The current construction market is tough, so play the long game.
There's a lot of contractors, fewer projects, tighter margins and bigger risks. It’s a recipe for disaster.
So how should you respond? Should you sign harsh contracts in order to win jobs, and simply hope for the best? It is tempting.
This strategy might pay off in the short term. But it’s not the blue print for a profitable construction business long term.
It’s akin to seeing how long you can survive without paying any of your insurance premiums. In the end it will catch up with you.
Unfortunately, we see it too often, and plenty of construction contractors have gone under in the past because of it. They sign a harsh contract. Then the project goes bad. Delays, cost blow outs, you name it. Maybe it’s because of union issues on the site, latent conditions, delays by authorities or something similar. At their time of need, the contractor refers to the construction contract – their last refuge - and find out they signed up to those risks and have no right to claim for their additional costs. What then?
In the worst case, they can’t pay their debts and they go into liquidation. And everyone is left scratching their heads, wondering where it all went wrong.
With that in mind, here are four easy steps to keep in control of your construction contracts.
1. You are in control of the contracts you sign
For those contractors still in the race, it’s not all doom and gloom.
All financial and contractual risks can be managed.
Maybe it’s during contract negotiation.
Ask yourself: Do I really want this job? Is the risk reflected in the financial reward on the project?
Spend time considering how the job will be delivered and think about the circumstances which could put your profits at risk. Do this before negotiating the contract terms with your client. Ask yourself: If this project went badly, how much could it impact the profitability of the construction company? Could we survive?
If you want the job, but are uncomfortable with the contract terms submitted by your client, then propose some changes.
But keep your proposed changes tight and realistic.
If appropriate, explain to your client why you cannot accept the risk. Perhaps you can only sign the contract on their terms if the price is revised upwards to account for the risk. If the client is the type you want to work with, they should appreciate a contractor who understands the project’s risk profile.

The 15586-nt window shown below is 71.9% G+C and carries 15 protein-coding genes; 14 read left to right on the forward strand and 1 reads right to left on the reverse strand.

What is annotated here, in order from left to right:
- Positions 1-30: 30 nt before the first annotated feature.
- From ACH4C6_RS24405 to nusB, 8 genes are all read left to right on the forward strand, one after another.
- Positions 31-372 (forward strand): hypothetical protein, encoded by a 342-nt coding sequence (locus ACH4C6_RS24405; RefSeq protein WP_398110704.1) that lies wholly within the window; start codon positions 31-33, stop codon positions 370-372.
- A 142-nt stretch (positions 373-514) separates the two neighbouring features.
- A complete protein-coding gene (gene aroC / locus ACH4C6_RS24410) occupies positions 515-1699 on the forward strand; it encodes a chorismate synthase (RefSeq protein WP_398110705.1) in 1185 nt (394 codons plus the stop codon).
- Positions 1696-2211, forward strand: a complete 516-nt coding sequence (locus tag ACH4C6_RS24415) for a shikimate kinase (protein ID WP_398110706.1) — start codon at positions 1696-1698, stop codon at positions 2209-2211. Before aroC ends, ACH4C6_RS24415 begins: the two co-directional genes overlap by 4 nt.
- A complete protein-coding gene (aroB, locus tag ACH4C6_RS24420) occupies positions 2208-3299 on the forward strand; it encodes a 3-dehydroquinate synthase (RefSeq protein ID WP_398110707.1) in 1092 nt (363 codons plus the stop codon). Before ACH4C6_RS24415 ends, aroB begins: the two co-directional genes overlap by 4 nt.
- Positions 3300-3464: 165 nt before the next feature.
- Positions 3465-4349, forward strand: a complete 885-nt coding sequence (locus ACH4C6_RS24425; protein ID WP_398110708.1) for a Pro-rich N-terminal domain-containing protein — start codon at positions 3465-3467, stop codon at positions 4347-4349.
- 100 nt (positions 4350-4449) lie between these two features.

2. Manage contract risks after you sign
Fast forward. You’ve signed the contract. Now get to know and understand its terms.
Reading and understanding a contract is a critical part of owning a construction business or running a construction project.
Read the entire contract and identify the time, payment and cost risks that could impact your bottom line, or worse, put your construction business at risk.
Prepare a contract administration roadmap for the delivery of the contract.
A properly administered contract can help improve profitability.
In fact, a harsh contract, managed well, can be better than a good contract managed poorly.
So be sure to educate yourself and your team on the key rights and obligations in the contract.
Have a plan on how you will manage these rights and obligations – so your business can maximise your entitlements and minimise the risk of liability.
Consider the following risks:
- Extensions of time;
- Time bars;
- Liquidated damages;
But this list is not exhaustive. There are many others. And what might be a critical risk in one project may not be for another project.
3. Keep good records and good client relationships
Keep a good paper trail. Confirm key discussions in writing. No verbal agreements. Take photographs. Describe them. Date them. If a project goes pear shaped and you are owed a lot of money, the documents and photographs will be your lifeline.
Don’t be apologetic about following the contract. You are just following the rules set by your client.
Equally, you don’t need to be aggressive. Just be matter of fact. If appropriate, soften the impact of contractual notices by making phone calls to clients to let them know the notices are on their way.
Good contract administration should be seen as a form of good communication between the client and contractor.
4. Set your construction business up for long term success
Make good contract and risk management a part of the everyday activities in your construction company.
Set up policies and procedures around proper contract reviews, preparation of contract roadmaps and periodic project reviews.
Decide upon your company’s risk appetite and then set up a “contract review checklist” which reflects that appetite.
These steps will help future proof your business, and greatly improve the prospects of your construction business being around for the long term.